As above, so below
One of the benefits of a photographic image is that it presents us with a moment, usually a fraction of a second, and holds us there afterward so we can reflect and appreciate the subject matter—and possibly some significance it might have.
The live scene or situation in front of the camera is part of our continuous experience, so mentally and physically we’re always on the move with respect to it. We give it fleeting attention. Ah, nice forest, we think. Beautiful trees! And then we’re on to the next thing. Thoughts change. We loose interest. We become distracted. And the scene changes.
But when we sit with an image a while longer, a photograph or painting, the act of focused attention promotes an inner assimilation of the subject matter. Spending time with a beautiful image can have the same, albeit more subtle, effect of recharging our batteries and resetting our priorities, as when we spend time in nature or goes on a retreat. We especially recognize these benefits are occurring when the experience or observation produces an inhale, a deep “breath of fresh air.” It’s an indication that we’ve made a connection, tasted a deeper reality where all is well. A bit of the life force has been assimilated.
Beyond that, there’s more to be gained by contemplating an image. For instance in the above image the colors are beautiful and they mark a seasonal change. But what else is going on? Are there meanings to be gleaned beyond the surface appearance? For me, one consideration is the nature and source of color itself, how it’s a mental construct based on a complex of solar wavelengths, surface characteristics, sensory inputs and the brain/nervous system. I also thought about the diversity of different species of trees, how their leaves turn different colors at different time and how the trees blend together to create a “symphony” of harmonizing colors, forms and textures. And of course, autumn serves as a metaphor for change, death, transformation and renewal.
Considering the reflection of the forest on the water, an ancient adage by Hermes Trismegistus, author of sacred Greek texts, came to mind. He’s accredited with the notion, “As above, so below,” referencing man as a microcosm that mirrors the macrocosm of pure being. While I favor the idea, especially considering that it was central to the wisdom of indigenous peoples, the reflection on the water doesn’t accurately reflect the details of the forest. Nonetheless, it is complimentary. Cropped, to frame only the water, the image stands on it own as an aesthetic experience, and unlike the actual forest it evokes the sensibility of blending, merging, motion and unity.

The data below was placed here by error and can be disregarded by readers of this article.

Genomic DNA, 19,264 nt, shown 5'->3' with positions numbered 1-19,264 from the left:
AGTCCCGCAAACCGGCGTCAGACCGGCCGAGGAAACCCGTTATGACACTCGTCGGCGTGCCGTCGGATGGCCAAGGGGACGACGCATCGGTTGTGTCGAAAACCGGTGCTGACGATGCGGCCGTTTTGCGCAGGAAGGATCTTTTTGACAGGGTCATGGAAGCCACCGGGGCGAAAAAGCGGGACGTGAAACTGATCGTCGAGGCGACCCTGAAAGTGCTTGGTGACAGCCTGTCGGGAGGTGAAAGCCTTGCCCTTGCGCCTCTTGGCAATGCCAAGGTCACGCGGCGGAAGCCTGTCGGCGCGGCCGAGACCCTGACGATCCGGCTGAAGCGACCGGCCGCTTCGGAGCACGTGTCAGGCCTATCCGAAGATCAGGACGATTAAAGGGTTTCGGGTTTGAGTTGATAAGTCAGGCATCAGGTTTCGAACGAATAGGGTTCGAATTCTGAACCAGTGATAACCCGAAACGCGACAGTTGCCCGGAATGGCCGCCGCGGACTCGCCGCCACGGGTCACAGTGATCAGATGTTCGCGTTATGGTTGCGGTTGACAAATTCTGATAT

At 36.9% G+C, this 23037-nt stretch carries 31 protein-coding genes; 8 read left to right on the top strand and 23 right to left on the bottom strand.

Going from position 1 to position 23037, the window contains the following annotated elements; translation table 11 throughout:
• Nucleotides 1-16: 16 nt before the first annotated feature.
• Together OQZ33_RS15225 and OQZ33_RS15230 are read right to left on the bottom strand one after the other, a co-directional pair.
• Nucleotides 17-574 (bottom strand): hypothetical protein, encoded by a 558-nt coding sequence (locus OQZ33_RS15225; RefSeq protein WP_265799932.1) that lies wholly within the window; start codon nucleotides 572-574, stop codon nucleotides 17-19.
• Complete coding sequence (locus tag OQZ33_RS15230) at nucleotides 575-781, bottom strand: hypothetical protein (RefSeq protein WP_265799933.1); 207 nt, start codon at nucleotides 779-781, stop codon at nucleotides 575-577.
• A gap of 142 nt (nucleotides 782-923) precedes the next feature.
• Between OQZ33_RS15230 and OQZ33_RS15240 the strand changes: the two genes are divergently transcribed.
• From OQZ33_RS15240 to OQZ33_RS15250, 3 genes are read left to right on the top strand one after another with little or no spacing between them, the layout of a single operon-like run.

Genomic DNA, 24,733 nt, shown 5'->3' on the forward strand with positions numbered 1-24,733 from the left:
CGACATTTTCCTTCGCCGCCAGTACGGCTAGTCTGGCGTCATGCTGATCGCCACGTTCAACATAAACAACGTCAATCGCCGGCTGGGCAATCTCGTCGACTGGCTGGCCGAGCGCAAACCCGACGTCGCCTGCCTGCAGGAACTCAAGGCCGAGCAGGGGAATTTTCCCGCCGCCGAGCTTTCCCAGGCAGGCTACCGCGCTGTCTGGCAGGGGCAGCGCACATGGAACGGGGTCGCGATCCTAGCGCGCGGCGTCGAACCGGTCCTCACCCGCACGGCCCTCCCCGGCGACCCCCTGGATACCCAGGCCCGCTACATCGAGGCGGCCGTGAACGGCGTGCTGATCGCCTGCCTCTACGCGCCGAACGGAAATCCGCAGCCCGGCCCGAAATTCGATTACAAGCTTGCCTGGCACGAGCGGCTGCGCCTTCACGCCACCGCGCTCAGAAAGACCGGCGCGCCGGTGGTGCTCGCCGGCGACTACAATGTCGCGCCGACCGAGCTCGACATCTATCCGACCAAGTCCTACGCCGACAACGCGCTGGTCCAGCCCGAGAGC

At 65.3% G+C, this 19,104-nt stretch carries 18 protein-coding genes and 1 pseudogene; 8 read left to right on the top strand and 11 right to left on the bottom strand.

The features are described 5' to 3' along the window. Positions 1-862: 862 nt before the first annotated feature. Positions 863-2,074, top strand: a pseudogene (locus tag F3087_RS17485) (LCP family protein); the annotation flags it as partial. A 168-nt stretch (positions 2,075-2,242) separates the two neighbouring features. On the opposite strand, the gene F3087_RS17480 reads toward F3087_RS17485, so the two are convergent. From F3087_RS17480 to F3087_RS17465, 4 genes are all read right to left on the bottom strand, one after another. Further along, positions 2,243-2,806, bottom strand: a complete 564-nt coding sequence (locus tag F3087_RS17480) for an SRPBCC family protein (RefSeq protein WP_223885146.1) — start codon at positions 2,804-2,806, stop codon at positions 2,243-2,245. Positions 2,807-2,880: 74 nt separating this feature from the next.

Reflecting further, the forest as a whole represents consciousness, and the individual trees thoughts that come and go. In the “above” reality, there’s a sharp and clear distinction between thoughts. In the “below” reality, the reflection, thoughts are blending, shimmering and dissolving into one another. My appreciation here, is how an image can generate meanings beyond its surface identification—when we take the time to look and ponder. Seeing more, we become more.
About The Image
I took an extended trip to photograph in western Michigan. To prepare, I did a great deal of research to find a destination that was within a day’s drive to where the color of the trees would be peaking. The weather forecast was for four days of sunshine, so I packed my cameras, eager to shoot both black and white film and digital color.
As the saying goes, “If you want to make God laugh, tell him your plans.” I drove a full day in the rain, expecting to have the four days of sunlight ahead of me. You guessed it—it drizzled and rained all day, every day. About two hours on the last day the clouds slightly and I happened upon this privately-owned pond in Shelby, Michigan.
The trees were awesome—as the above image demonstrates. One of the benefits of cloud-cover is the reduction of contrast, meaning the highlights don’t “blossom” or blow out as they could in bright sunlight. And the lack of contrast can easily be compensated for in Lightroom or Photoshop.
Another benefit of “bad” weather—for both color and black and white—is atmosphere. While Fall colors “pop” in bright sunlight, overcast and dark clouds can contribute to mood. When it rained so hard I couldn’t get out of the car without getting the camera wet, I drove at a crawl and just appreciated what was I was seeing. Sometimes it’s more rewarding to just be rather than do.
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